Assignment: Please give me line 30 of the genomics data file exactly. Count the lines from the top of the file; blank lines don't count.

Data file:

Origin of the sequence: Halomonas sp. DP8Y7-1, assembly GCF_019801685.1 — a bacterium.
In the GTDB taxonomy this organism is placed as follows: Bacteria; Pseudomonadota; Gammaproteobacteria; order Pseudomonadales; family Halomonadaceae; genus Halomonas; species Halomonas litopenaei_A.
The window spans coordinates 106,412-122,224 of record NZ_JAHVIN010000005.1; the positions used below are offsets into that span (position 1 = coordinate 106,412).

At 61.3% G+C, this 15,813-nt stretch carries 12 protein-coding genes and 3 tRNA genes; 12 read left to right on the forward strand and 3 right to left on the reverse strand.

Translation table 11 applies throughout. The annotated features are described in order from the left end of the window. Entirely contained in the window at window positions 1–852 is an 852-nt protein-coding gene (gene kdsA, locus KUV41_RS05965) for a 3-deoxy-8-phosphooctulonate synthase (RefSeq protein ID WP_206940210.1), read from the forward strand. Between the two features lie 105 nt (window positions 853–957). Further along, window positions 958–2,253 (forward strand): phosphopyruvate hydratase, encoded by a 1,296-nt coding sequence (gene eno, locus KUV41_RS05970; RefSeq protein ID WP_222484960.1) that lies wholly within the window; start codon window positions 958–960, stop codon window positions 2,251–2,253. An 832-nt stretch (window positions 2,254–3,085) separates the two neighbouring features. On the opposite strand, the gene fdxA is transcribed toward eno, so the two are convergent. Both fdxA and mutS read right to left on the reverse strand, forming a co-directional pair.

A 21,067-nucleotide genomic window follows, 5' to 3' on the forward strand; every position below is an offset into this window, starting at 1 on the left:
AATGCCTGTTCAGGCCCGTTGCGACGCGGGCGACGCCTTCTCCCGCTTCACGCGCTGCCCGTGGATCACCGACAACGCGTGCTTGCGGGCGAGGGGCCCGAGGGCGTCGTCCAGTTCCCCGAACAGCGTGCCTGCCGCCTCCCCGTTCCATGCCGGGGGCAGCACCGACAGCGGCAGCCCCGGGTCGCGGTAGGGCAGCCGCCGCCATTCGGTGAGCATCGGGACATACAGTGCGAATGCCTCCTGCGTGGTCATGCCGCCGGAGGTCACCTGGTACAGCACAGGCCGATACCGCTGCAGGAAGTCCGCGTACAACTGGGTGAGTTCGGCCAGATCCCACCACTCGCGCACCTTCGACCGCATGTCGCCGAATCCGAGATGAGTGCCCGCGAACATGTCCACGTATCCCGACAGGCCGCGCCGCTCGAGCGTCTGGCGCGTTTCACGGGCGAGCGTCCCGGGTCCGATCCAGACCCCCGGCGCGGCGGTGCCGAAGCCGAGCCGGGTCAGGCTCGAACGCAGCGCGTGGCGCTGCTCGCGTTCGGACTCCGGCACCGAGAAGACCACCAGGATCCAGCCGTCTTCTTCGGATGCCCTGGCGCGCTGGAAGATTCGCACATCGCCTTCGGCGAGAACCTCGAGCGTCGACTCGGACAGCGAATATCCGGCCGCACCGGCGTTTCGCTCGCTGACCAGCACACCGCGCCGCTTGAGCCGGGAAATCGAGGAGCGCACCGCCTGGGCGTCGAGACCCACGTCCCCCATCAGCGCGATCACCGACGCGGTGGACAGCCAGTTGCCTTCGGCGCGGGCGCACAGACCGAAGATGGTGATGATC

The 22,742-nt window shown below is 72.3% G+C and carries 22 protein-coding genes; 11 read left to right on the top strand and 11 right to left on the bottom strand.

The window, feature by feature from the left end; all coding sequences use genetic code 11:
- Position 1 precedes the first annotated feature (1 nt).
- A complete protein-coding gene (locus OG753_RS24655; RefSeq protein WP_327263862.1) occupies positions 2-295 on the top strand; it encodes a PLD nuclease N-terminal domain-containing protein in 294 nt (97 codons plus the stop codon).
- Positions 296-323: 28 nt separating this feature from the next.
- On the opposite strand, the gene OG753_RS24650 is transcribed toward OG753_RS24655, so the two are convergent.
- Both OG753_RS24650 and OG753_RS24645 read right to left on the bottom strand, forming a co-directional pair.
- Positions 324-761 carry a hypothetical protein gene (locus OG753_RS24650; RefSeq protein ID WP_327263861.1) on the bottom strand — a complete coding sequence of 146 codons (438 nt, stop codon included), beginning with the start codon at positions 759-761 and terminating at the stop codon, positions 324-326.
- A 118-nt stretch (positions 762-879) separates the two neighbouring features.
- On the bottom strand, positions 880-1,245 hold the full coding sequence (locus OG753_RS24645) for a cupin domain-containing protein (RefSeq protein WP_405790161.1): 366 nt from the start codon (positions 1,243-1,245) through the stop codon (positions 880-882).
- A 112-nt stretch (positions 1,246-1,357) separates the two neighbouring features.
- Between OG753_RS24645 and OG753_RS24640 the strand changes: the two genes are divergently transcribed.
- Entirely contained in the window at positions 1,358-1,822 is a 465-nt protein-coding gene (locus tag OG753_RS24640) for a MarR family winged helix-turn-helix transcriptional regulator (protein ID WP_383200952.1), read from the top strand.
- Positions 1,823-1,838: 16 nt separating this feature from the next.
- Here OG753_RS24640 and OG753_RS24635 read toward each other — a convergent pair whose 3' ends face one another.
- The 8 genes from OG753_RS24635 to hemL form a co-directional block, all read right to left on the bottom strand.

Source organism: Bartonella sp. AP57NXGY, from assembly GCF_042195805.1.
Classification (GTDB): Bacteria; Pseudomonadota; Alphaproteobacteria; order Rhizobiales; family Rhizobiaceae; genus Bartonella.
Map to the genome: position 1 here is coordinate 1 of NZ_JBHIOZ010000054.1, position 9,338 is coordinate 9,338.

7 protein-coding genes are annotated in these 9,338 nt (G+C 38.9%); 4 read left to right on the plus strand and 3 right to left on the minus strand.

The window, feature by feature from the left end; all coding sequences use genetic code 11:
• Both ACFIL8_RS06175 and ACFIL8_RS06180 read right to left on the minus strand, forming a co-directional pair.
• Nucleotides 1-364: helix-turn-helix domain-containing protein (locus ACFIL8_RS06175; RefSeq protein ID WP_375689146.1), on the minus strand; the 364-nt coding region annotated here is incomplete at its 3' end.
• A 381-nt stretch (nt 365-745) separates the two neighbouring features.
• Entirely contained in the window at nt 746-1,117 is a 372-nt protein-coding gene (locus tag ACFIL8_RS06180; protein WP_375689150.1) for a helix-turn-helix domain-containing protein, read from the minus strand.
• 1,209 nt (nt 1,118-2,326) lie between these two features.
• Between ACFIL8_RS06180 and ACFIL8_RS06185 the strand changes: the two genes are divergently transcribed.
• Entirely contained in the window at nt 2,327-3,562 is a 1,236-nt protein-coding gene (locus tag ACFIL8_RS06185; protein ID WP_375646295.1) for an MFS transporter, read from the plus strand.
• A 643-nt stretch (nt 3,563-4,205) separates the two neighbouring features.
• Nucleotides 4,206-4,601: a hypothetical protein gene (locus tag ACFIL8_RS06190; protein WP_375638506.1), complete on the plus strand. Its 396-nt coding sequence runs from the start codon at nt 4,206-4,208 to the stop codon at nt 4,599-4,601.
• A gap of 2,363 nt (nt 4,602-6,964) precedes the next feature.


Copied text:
• Nucleotides 1-364: helix-turn-helix domain-containing protein (locus ACFIL8_RS06175; RefSeq protein ID WP_375689146.1), on the minus strand; the 364-nt coding region annotated here is incomplete at its 3' end.